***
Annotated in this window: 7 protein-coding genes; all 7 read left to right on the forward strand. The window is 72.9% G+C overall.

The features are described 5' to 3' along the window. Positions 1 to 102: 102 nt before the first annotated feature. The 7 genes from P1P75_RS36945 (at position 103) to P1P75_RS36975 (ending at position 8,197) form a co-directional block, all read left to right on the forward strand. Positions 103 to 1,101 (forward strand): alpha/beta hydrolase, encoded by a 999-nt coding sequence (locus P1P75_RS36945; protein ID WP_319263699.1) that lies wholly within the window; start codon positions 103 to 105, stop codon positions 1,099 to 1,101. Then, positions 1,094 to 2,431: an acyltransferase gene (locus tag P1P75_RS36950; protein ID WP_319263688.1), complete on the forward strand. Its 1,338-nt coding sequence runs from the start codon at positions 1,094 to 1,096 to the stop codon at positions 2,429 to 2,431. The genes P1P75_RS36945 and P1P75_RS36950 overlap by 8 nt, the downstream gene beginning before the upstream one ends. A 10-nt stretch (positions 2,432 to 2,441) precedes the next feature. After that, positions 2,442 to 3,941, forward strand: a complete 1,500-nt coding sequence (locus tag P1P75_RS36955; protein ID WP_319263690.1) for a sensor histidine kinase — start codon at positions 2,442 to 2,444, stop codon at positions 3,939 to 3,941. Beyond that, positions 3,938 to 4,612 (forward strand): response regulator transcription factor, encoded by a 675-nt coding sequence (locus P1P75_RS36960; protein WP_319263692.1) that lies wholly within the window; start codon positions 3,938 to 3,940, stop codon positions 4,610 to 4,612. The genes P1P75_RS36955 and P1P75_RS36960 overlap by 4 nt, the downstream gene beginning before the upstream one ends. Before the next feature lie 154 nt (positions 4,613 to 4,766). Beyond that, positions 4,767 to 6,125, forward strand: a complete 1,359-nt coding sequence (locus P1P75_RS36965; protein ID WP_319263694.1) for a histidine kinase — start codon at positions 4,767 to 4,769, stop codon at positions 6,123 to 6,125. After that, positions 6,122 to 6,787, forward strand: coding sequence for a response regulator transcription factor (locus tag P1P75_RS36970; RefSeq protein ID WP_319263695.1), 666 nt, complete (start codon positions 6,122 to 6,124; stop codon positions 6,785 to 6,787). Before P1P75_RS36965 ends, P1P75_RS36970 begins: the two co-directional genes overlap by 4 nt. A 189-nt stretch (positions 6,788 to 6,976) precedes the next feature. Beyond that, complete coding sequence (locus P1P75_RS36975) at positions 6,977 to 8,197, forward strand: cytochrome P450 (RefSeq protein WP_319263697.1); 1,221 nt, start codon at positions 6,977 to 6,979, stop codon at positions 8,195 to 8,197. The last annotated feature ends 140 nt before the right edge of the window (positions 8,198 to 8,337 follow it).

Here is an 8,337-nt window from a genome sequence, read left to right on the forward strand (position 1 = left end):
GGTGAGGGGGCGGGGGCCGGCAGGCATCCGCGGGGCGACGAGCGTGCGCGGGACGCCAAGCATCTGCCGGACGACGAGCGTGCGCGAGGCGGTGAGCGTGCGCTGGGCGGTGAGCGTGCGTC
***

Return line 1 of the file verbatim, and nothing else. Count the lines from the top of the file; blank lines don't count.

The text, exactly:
Annotated in this window: 7 protein-coding genes; all 7 read left to right on the forward strand. The window is 72.9% G+C overall.